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FIRST-PERSON: The hard work

WASHINGTON (BP)–The 9/11 Commission reveals at best a nation unprepared; at worst a president and an administration more engaged with maintaining power than using it well on behalf of those who put him there in the first place.

What this commission actually illustrates is the all-consuming theater which American politics has become. Presidents now function as celebrities, and candidates for that office must transform into made-for-television stars to even be considered at all. Statecraft is now more art than science; more drama than dogma; more entertainment than reality.

Political theater, as this commission shows, always gives way to the hard work and grim realities of governance. Terrorism is not the only item on the docket of recent. The Supreme Court heard oral arguments regarding the Pledge of Allegiance and God’s proposed absence therein. The very definition of marriage is now under legislative scrutiny to actually proscribe in detail not what marriage means, but what marriage is. Welfare reform, originally passed in 1996, is up for re-authorization. Debates rage as to whether welfare recipients should be forced to work at all as a return for the government’s entitlement. Healthcare is an issue, who should have it and who should give it.

Amid this cacophony of political sounds, evangelicals raise their voices in Washington. They appear at the usual places. Hearings, debates, press conferences, the National Press Club, Old Ebbit Grill. All-engaged; all-concerned. Yet, what is missing amid the calls for constitutional amendments and the various position papers in play on Capitol Hill is a realization that the very authority and rationale for all government actions and programs is inherently ideological — even theological. In other words, the ideas which shape government emerge from competing perspectives which are difficult, if not impossible, to reconcile.

Consensus — that all-important goal of the political game — is becoming more difficult to achieve. Why? Precisely because a goal of the Enlightenment thinkers has been realized. Public policy no longer requires a particular ethic as a motive for implementation. In fact, just the opposite is now the requirement. Policy debates are to be undertaken with little or no appeal to tradition or moral absolutes. Such statements are “religious” in nature and, as such, are not permitted to corrupt the modern ideas of the public good. Leave the real work to the political theorists and politicians. The “God-talk” is best left outside the legislative chamber.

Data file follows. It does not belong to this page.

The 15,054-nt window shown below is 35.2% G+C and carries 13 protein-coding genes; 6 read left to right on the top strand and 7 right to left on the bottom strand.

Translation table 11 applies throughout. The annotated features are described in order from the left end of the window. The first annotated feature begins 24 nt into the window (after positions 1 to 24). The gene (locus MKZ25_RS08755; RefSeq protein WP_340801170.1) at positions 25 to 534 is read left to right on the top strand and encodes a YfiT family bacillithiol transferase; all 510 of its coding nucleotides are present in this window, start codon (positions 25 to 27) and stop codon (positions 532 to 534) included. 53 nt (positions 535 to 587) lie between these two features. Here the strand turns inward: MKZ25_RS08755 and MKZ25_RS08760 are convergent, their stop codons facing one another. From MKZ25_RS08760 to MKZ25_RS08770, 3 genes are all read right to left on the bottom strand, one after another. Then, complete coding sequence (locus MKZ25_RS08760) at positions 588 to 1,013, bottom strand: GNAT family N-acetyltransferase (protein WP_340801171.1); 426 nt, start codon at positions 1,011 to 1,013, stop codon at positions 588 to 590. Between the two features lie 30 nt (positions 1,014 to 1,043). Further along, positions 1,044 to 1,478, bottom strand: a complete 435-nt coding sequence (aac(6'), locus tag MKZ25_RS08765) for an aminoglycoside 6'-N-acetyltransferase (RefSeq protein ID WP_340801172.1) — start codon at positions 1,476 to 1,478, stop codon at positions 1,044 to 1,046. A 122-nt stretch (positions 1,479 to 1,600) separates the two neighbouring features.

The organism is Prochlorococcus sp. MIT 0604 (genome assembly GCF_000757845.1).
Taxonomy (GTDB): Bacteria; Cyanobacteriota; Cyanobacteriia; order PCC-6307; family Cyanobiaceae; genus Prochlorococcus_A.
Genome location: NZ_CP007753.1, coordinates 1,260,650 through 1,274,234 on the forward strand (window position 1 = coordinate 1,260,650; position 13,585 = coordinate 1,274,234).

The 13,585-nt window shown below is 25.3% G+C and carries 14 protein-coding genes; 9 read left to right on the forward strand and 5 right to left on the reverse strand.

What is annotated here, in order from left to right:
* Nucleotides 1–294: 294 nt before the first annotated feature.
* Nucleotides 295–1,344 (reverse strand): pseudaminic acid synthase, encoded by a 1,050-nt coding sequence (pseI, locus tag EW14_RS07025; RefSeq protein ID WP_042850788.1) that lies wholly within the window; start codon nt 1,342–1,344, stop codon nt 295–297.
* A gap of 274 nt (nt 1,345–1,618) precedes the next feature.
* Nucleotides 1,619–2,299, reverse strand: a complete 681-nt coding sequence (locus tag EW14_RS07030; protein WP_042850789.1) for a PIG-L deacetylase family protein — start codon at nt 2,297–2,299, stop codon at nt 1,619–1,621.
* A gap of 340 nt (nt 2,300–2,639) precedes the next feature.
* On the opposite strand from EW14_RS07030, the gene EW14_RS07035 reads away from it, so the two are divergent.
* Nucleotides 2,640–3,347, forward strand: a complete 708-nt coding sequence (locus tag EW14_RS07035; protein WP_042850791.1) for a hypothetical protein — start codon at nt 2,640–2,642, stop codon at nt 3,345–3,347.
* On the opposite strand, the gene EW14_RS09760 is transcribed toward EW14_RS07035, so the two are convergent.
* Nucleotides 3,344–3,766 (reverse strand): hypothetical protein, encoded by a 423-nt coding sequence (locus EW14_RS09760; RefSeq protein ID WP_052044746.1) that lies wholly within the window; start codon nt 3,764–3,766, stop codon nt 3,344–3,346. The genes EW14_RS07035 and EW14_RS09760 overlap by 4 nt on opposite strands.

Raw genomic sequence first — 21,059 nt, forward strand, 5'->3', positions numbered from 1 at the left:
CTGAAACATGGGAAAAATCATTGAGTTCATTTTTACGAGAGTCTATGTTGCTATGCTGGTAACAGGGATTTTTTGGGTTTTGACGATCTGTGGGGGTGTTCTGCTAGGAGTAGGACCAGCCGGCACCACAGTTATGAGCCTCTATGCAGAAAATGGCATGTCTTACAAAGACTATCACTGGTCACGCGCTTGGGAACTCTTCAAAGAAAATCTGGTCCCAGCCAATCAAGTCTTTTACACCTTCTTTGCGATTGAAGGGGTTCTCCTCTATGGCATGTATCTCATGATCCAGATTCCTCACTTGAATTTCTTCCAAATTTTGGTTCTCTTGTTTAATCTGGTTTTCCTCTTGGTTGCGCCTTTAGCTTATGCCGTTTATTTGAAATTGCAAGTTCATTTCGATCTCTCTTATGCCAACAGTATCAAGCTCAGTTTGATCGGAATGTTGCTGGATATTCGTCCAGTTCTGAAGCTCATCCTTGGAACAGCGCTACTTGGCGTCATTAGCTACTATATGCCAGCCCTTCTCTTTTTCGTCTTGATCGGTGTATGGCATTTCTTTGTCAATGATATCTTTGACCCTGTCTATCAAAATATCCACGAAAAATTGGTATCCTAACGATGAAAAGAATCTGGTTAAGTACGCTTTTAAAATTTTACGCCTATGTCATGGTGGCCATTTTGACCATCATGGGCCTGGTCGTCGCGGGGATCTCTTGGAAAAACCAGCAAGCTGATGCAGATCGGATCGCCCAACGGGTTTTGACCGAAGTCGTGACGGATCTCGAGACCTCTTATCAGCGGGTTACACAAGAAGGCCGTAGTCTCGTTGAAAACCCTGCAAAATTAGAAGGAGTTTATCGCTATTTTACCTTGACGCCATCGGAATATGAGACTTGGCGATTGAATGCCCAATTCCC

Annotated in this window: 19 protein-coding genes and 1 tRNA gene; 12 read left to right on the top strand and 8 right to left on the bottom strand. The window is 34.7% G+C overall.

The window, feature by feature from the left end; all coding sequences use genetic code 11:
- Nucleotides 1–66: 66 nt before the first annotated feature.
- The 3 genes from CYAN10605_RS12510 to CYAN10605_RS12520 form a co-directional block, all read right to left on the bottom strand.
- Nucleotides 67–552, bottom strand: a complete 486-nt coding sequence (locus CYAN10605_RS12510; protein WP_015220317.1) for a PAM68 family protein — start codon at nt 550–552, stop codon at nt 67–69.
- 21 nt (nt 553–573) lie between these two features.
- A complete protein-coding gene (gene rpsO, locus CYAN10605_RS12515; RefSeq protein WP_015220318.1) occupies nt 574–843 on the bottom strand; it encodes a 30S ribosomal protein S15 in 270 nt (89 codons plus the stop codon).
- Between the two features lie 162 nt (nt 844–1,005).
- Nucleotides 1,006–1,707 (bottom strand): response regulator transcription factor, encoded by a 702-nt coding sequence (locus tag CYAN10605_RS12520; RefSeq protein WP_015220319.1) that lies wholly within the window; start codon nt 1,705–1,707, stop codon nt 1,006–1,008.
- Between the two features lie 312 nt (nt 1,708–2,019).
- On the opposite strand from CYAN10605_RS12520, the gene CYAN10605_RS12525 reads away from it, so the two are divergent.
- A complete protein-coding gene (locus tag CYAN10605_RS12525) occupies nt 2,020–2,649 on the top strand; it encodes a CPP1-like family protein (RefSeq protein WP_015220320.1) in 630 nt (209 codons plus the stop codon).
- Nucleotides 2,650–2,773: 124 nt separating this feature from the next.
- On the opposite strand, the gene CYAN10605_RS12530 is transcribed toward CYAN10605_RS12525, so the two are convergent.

If Christianity can be publicly caricatured as just another special interest group vying for a place at the table of political shenanigans, then the war is over and secular theorists have won. What should be constantly stressed is often something evangelical activism all too quickly fails to sound forth. All social policy positions are, by their very nature, ideological and advanced by value-laden motives. Someone’s values are being advanced. Just what those values are requires more than a “scientific” microscope. Questions such as, “Why is it right to give public money to the poor? Why must those funds be confiscated through a tax system where those in the society who are most productive subsidize those who are bereft of a work ethic? Is government the final authority on what is right and wrong?” bombard the public sector incessantly.

More foundationally, “What is right? What is good? What is law?” are, without doubt, religious issues. Policies are shaped around particular answers to such questions, and those answers are settled long before the public relations machines of modern politics are revved up.

Evangelicals often are accused of utilizing overt war room theologies portrayed as nothing more than cosmetic attempts to steer the ship of state toward religious extremism. To reverse that perception, Christian churches should be able to offer answers on issues such as abortion, gay “marriage,” stem cell research, government entitlement programs and economic theory. Moreover, they must be a people who labor to read Holy Scripture well and mobilize their churches to be commissioned agents of the biblical ethic.

Social policy is never advanced apart from politics. Yet, when churches and other para-church agencies battle only in the arena of the political, the theological domain has already been conceded to the enemies of the Christian Gospel. The great task remains both as opportunity and obligation for the Christian church. Will she do the hard work of thinking biblically and carefully speaking out to a culture of decadence or will she succumb to the spirit of the age and only involve herself, like her unredeemed counterparts, in the machinations of political theater? The world awaits the answer.
Douglas Baker is a writer who lives and works in Washington, D.C.

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